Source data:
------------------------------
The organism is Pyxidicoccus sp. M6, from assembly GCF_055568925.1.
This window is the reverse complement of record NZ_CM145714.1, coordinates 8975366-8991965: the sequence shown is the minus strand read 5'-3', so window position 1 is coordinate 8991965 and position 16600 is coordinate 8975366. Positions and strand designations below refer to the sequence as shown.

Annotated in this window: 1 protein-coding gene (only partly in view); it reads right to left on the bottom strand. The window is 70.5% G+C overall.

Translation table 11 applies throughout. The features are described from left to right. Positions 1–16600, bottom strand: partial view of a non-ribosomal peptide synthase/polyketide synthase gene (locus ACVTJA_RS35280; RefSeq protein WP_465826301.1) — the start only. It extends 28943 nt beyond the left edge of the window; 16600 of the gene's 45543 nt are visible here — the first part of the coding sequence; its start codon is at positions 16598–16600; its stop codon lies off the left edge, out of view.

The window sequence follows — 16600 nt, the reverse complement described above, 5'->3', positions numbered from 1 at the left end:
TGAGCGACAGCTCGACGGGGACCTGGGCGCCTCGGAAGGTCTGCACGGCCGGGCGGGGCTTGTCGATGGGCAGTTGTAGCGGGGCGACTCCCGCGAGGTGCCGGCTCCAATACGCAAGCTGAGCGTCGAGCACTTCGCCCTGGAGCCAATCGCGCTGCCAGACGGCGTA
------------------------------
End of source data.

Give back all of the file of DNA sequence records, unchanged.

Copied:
The organism is Pyxidicoccus sp. M6, from assembly GCF_055568925.1.
This window is the reverse complement of record NZ_CM145714.1, coordinates 8975366-8991965: the sequence shown is the minus strand read 5'-3', so window position 1 is coordinate 8991965 and position 16600 is coordinate 8975366. Positions and strand designations below refer to the sequence as shown.

Annotated in this window: 1 protein-coding gene (only partly in view); it reads right to left on the bottom strand. The window is 70.5% G+C overall.

Translation table 11 applies throughout. The features are described from left to right. Positions 1–16600, bottom strand: partial view of a non-ribosomal peptide synthase/polyketide synthase gene (locus ACVTJA_RS35280; RefSeq protein WP_465826301.1) — the start only. It extends 28943 nt beyond the left edge of the window; 16600 of the gene's 45543 nt are visible here — the first part of the coding sequence; its start codon is at positions 16598–16600; its stop codon lies off the left edge, out of view.

The window sequence follows — 16600 nt, the reverse complement described above, 5'->3', positions numbered from 1 at the left end:
TGAGCGACAGCTCGACGGGGACCTGGGCGCCTCGGAAGGTCTGCACGGCCGGGCGGGGCTTGTCGATGGGCAGTTGTAGCGGGGCGACTCCCGCGAGGTGCCGGCTCCAATACGCAAGCTGAGCGTCGAGCACTTCGCCCTGGAGCCAATCGCGCTGCCAGACGGCGTA